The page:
Payments Canada amends By-Laws to Align with CDIC Resolution Regime
On June 18, 2020, the Board of Directors of Payments Canada published amendments to the organization’s by-laws.
The first set of amendments addresses the discrepancies between the Canada Deposit Insurance Corporation Act and Payments Canada By-laws in the case of resolution of a financial institution. The amendments also provide clarity on the discretionary authority of Payment Canada’s President to suspend a participant from participating in the Large Value Transfer System (LVTS) upon a declaration of non-viability.
The second set of amendments ensures that Payments Canada meets the Bank of Canada Risk-Management Standards for Prominent Payment Systems.
By-law No. 1: Member’s Rights and Obligations Transferred to Bridge Institution
Payments Canada will be prohibited from suspending a member’s rights solely by reason that the member is subject to a CDIC resolution order. Where a CDIC member has been declared non-viable and a bridge institution has been established, the By-law now provides for the transfer of all rights and obligations for the exchange, clearing and settlement of payment items from the non-viable member to the bridge institution.
By-law No. 2: Bridge Institutions Exempt from Membership Fee for First Year
A bridge institution will now be exempt from the requirement to pay the full common service fee for new members, as it will be deemed to have taken on the membership rights of the failing institution.
By-law No. 3: Aligning the Automated Clearing Settlement System with Risk-Based Standards
Clearing agents will be required to continue acting for indirect clearers where CDIC has financially guaranteed their obligations. This approach protects clearing agents from financial exposures to indirect clearers that are the subject of a resolution order.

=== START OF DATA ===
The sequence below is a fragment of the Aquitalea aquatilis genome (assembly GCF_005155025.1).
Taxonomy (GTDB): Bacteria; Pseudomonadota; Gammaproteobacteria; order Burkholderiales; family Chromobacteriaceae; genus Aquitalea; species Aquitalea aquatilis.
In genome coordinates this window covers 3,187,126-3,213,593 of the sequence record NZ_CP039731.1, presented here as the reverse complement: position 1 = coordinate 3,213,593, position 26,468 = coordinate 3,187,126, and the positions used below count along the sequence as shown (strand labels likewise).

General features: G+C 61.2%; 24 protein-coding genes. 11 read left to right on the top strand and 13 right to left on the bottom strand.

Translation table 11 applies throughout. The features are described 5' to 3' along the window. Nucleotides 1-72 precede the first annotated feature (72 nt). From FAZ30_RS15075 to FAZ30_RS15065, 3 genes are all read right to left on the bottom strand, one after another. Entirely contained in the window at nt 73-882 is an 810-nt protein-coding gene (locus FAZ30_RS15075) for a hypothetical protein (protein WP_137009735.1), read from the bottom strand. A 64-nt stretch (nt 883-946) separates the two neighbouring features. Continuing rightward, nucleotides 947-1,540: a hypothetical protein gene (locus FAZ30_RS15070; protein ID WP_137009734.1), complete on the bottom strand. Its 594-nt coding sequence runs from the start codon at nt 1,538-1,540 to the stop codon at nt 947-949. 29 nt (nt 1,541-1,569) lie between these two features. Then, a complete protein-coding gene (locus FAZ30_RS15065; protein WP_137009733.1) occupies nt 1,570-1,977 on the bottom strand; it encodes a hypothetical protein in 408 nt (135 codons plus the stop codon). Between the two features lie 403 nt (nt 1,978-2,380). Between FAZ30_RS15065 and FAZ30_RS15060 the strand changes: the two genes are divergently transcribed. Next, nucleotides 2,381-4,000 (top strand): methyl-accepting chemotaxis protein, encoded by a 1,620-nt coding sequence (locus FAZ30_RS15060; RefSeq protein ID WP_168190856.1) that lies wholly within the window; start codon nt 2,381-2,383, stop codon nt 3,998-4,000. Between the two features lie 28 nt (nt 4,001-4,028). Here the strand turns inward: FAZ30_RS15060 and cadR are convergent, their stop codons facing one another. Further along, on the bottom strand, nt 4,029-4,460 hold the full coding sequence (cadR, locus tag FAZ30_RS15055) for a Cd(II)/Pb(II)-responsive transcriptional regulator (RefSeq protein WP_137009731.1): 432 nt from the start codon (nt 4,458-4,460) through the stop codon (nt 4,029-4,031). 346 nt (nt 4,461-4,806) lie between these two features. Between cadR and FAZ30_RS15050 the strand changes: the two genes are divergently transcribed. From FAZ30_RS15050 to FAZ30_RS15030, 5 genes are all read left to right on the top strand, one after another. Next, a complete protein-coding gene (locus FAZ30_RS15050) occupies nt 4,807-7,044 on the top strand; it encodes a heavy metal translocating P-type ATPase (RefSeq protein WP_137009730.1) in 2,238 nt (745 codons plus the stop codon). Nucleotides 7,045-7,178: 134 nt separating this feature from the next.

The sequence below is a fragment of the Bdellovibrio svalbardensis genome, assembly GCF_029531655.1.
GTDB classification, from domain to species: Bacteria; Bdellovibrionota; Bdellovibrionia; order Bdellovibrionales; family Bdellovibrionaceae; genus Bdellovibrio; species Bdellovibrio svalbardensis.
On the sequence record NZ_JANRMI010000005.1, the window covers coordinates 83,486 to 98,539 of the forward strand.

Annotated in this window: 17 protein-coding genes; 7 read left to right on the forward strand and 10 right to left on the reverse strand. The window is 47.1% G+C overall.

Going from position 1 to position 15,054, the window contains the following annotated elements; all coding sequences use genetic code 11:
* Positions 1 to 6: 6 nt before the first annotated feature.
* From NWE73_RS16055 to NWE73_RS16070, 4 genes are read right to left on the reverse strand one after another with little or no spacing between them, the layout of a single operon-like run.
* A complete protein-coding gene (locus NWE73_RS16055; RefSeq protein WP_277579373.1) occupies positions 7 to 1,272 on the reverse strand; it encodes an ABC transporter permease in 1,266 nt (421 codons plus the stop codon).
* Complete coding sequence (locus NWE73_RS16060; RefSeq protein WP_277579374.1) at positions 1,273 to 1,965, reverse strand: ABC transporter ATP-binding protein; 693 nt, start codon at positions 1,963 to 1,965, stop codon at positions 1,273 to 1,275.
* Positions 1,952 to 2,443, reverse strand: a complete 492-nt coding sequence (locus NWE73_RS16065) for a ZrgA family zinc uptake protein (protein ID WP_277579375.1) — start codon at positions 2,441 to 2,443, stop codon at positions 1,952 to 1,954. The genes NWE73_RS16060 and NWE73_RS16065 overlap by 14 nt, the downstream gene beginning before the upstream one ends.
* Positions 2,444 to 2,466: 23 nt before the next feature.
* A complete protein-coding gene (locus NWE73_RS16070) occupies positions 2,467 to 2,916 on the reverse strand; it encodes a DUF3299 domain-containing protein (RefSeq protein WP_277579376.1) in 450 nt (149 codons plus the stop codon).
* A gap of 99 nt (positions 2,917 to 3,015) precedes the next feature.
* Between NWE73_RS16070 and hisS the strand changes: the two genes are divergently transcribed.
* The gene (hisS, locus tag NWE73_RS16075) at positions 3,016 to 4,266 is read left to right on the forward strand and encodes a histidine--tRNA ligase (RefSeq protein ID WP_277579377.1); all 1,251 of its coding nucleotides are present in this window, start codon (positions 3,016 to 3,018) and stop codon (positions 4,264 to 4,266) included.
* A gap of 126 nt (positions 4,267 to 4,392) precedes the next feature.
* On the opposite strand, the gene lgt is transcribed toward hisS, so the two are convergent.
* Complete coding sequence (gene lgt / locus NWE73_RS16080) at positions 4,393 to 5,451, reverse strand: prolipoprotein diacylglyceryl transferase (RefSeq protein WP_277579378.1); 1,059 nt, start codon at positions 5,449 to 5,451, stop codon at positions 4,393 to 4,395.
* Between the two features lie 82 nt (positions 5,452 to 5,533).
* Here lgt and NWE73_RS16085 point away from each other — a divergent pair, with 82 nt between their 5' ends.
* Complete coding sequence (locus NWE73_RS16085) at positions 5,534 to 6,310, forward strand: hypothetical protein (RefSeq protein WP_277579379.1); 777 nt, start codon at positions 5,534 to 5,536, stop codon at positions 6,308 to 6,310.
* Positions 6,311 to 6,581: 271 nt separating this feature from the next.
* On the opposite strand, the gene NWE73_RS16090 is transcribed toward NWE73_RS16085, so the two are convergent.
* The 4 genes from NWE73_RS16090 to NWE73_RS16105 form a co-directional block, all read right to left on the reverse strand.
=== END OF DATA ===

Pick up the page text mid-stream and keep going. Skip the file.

The changes also remove the requirement for a direct or group clearer to hold at least 0.5% of the volume in the Automated Clearing Settlement System (“ACSS”), which was designated as a prominent payment system by the Governor of the Bank of Canada in 2016. This approach responds to Standard 13 of the Principles for Financial Market Infrastructure issued by the Bank of International Settlements and the International Organization of Securities Commissions, which requires a prominent payment system to have objective, risk-based and publicly disclosed criteria for participation.
By-law No. 7: Automatic Suspension Now at Discretion of Payments Canada President:
Section 62 currently requires the President of Payments Canada to suspend a participant that is declared non-viable by a regulator during an LVTS cycle. The amendments change the automatic suspension to a discretionary one where the risks to the system or its participants could be adequately mitigated through other means.
Section 62 will be amended to require Payments Canada’s President to consult with the Governor of the Bank of Canada and the Minister of Finance where there has been a declaration of non-viability to ensure concurrence on whether or not to suspend a participant, taking into account the efficiency, safety and soundness of the system. In addition, section 63, which provides for automatic suspensions where non-viability is declared outside the LVTS cycle, is also amended to align with the language of section 62 to ensure consistency in approach and application.
The changes to the by-laws were approved by the Minister of Finance on July 13, 2020, registered on July 16th, 2020 and published in the Canada Gazette on August 5, 2020.